Restrictions will be rolled back in Bolton, Stockport, Trafford, Burnley, Hyndburn, parts of Bradford excluding the city centre and Keighley town, parts of Calderdale excluding Halifax, and parts of Kirklees excluding Dewsbury and Batley. The easing of the strict measures, which will come into effect on Wednesday, comes as Trafford’s COVID-19 infection rate shot up by a third.
The jump in the Greater Manchester borough took the local alert system into amber.
The Government issued a formal announcement on Friday detailing the upcoming changes.
The decision to bring Trafford out of lockdown goes against the wishes of the borough’s Labour council leader Andrew Western.
He slammed the move, claiming it was “premature” given the environment the borough’s residents have found themselves in.
Meanwhile, the virus infection rate has trebled in Redditch in just seven days as health bosses warn virus hotspots are “moving south”.
Seventeen areas of England – the vast majority in the Midlands and the south – saw cases jump in the seven days to Sunday.
Public Health England figures showed Oxford, Redditch, Kettering, Hackney and Dacorum are among the places to have been hit by sharp increases of COVID-19 infections.
Coronavirus is continuing to spread across the UK
17 cities where COVID-19 is on the rise
The 17 areas that have seen coronavirus rates per 100,000 of the population sharply increase:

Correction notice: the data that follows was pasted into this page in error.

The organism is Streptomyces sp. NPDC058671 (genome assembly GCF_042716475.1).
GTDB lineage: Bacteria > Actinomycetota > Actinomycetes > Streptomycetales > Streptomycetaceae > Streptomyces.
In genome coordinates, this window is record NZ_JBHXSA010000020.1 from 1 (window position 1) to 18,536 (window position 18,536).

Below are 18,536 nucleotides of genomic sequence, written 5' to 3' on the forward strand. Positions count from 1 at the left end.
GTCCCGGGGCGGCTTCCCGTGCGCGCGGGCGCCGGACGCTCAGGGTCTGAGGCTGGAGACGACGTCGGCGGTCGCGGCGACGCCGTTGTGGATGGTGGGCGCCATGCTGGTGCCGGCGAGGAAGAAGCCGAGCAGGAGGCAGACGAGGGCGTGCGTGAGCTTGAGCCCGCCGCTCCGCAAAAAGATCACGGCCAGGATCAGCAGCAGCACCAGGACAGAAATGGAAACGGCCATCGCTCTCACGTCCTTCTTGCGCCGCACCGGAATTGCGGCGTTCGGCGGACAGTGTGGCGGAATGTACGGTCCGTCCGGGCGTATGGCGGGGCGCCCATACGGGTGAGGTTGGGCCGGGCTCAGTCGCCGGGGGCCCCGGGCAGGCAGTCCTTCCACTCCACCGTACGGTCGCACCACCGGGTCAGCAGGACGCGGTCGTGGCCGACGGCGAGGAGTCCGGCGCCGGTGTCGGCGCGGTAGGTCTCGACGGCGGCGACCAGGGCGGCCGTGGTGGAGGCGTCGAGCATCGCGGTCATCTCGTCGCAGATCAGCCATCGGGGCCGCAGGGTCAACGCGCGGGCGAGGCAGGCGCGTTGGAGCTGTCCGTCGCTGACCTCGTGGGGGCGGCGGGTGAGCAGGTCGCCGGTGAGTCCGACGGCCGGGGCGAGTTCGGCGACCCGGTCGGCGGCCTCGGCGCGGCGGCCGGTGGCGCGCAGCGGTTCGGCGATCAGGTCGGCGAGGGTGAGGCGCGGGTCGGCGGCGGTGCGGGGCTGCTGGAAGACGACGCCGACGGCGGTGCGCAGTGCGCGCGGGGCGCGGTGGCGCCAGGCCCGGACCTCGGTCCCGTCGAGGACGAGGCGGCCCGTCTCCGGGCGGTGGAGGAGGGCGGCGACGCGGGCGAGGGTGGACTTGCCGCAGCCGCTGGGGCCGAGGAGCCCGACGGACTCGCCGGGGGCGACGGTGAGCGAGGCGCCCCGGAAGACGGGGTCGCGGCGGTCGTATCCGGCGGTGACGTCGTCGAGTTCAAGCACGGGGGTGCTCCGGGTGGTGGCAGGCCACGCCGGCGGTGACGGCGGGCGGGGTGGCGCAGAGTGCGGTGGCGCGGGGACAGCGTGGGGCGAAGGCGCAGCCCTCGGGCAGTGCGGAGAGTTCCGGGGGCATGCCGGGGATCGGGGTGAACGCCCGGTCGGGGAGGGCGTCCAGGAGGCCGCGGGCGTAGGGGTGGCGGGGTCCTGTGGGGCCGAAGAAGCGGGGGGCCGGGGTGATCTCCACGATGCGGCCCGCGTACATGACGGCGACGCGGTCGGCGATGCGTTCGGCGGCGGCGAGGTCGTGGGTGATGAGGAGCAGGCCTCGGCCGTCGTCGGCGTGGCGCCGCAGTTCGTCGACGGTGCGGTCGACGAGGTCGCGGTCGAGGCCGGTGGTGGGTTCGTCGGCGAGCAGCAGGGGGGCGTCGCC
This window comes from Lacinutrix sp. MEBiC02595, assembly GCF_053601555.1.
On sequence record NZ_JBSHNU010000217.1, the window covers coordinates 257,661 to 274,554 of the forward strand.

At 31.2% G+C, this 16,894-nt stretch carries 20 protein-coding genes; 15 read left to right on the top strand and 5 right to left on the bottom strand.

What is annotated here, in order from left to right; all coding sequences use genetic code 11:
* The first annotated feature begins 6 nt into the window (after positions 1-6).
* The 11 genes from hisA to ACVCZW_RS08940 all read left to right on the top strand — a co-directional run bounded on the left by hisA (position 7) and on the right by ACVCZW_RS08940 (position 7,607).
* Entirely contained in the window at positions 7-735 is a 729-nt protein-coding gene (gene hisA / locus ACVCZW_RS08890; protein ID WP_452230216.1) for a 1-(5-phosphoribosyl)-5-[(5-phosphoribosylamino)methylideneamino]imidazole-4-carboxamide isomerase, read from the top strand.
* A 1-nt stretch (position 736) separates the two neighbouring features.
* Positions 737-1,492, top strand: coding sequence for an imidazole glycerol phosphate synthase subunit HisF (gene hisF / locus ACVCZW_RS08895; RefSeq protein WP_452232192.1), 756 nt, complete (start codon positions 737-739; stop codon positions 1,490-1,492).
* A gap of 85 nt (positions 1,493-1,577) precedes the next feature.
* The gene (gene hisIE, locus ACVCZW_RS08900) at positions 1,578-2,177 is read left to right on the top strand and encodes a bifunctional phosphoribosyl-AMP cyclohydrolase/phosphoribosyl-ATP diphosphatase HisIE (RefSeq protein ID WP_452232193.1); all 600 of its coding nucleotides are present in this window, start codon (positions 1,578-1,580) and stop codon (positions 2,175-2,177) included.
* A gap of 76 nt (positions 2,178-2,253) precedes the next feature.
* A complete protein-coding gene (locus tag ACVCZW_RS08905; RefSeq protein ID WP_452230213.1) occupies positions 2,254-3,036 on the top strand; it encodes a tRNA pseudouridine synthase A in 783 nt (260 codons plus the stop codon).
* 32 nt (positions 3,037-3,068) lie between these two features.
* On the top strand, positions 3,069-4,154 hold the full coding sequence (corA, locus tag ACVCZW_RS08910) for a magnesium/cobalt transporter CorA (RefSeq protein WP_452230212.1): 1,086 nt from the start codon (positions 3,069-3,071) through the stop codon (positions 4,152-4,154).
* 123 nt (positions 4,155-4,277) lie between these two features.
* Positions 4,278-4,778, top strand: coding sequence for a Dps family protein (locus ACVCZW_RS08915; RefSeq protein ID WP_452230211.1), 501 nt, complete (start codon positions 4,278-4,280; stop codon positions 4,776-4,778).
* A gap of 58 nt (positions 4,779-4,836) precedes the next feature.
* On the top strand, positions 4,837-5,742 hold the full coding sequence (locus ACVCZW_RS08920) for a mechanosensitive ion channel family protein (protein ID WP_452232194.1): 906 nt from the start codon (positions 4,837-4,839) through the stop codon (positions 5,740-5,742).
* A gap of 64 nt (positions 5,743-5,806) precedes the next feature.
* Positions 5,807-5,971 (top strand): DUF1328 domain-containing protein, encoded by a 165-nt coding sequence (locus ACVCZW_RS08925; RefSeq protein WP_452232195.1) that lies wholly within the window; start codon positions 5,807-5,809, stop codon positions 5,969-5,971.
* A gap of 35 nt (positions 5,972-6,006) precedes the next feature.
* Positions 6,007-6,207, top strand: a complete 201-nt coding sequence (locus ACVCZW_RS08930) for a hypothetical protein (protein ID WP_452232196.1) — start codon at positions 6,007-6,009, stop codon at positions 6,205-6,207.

Rochdale – 41.8, up from 35.5
Oxford – 30.2, up from 19.7
Redditch – 27.0, up from 8.2
Kettering – 26.5, up from 13.8
Hackney and City of London – 25.4, up from 13.1
Windsor and Maidenhead – 25.1, up from 8.6
Blaby – 22.7, up from 10.8
Dacorum – 22.0, up from 4.5
Newcastle-under-Lyme – 19.3, up from 5.4
Ealing – 19.0, up from 11.4
South Bucks – 18.6, up from 10.0
Wandsworth – 17.6, up from 10.9
Southwark – 16.0, up from 11.6
Bath and North East Somerset – 15.0, up from 5.2
Folkestone and Hythe – 14.2, up from 7.1
Mid Devon – 13.4, up from 1.2
South Tyneside – 12.6, up from 2.6
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Life is returning to a new normal in London
Saturday, August 29
1.03am update: Nevada confirms first US Covid-19 reinfection
Researchers in Nevada have confirmed the first American case of someone being reinfected with coronavirus.
The 25-year-old tested positive for two different strains of the disease.
Earlier this week Hong Kong also confirmed a case of Covid-19 reinfection, though they remain extremely rare.
Friday, August 28
11.07pm update: Children can carry COVID-19 in noses for weeks
Children can carry coronavirus in their noese and throats for weeks according to a new study from South Korea.